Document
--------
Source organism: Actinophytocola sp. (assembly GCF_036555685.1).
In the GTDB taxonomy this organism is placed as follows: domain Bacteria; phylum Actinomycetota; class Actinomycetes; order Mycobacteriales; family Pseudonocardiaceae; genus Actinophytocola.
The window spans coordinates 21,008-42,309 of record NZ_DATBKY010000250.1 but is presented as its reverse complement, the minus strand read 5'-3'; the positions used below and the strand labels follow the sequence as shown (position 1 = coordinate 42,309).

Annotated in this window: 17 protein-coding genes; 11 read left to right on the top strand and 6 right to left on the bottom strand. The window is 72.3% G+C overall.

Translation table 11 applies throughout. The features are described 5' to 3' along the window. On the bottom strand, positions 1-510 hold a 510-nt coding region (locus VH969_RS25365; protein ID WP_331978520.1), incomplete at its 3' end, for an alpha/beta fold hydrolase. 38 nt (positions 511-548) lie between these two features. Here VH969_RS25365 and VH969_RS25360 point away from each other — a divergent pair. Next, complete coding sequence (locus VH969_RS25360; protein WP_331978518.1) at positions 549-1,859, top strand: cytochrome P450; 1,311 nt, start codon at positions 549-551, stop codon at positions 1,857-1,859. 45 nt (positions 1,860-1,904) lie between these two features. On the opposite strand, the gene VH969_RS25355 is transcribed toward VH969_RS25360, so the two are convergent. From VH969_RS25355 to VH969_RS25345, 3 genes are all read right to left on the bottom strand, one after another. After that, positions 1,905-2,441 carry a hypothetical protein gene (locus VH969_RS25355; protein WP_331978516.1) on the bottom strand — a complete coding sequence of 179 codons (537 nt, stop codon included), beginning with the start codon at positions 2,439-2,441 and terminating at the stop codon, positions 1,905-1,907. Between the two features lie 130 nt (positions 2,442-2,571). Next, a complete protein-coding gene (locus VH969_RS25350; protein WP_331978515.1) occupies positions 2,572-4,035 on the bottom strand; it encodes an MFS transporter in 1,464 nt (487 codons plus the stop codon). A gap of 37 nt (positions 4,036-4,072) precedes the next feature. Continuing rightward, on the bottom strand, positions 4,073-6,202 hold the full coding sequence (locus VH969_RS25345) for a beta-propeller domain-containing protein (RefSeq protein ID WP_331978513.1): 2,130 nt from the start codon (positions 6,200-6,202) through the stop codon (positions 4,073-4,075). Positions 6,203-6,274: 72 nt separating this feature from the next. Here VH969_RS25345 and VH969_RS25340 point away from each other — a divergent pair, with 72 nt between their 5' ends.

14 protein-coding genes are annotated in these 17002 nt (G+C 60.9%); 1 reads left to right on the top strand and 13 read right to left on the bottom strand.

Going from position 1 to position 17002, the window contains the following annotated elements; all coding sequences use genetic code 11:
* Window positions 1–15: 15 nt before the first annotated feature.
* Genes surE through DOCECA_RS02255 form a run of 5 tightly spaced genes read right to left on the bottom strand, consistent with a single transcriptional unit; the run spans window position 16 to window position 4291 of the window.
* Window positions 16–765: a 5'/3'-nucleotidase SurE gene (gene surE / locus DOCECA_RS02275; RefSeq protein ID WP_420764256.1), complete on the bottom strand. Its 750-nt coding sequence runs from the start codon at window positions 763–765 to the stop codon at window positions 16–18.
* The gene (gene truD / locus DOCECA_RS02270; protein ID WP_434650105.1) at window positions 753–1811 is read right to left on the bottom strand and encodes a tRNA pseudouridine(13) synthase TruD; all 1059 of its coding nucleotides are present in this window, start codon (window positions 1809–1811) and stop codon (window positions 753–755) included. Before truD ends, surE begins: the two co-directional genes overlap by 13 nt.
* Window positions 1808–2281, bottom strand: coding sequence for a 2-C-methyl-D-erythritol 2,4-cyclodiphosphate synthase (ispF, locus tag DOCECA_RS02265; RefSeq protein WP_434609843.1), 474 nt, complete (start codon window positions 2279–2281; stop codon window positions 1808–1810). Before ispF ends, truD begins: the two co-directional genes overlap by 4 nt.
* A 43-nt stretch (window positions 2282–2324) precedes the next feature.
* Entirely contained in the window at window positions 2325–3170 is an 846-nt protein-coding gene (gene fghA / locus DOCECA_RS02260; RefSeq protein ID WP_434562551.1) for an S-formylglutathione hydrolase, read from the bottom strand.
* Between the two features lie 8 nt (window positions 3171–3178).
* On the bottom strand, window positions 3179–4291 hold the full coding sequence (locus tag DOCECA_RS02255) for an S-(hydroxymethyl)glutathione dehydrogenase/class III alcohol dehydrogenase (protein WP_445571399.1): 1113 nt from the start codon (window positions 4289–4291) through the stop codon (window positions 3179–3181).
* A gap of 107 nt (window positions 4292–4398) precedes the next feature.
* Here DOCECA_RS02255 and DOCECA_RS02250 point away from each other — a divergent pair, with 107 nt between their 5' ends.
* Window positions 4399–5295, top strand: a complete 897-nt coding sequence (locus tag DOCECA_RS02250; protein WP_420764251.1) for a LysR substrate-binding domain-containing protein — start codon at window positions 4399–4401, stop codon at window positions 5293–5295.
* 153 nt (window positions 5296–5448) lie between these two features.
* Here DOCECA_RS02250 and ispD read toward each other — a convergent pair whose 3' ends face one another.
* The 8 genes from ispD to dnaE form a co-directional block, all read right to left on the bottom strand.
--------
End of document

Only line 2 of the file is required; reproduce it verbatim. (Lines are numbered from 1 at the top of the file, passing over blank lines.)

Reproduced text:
In the GTDB taxonomy this organism is placed as follows: domain Bacteria; phylum Actinomycetota; class Actinomycetes; order Mycobacteriales; family Pseudonocardiaceae; genus Actinophytocola.